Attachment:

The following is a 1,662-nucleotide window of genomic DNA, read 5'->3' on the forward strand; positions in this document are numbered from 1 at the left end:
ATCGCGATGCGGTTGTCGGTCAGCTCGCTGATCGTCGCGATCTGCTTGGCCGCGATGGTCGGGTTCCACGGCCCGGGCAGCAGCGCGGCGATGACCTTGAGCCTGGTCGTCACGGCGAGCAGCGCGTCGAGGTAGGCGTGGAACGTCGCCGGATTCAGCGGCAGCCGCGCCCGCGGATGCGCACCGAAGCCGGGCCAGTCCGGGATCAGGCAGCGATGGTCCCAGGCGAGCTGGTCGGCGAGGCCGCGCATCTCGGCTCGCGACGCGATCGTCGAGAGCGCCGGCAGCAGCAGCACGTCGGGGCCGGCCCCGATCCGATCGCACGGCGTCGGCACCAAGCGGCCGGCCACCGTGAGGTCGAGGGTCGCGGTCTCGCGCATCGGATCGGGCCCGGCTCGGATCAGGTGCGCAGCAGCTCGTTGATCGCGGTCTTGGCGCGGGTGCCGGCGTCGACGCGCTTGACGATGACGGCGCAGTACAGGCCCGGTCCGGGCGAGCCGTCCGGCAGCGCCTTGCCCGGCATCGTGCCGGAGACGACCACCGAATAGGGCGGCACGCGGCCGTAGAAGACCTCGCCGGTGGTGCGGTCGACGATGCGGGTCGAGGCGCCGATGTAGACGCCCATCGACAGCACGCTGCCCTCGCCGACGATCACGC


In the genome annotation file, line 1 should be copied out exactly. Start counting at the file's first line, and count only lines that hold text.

The following is a 1,662-nucleotide window of genomic DNA, read 5'->3' on the forward strand; positions in this document are numbered from 1 at the left end: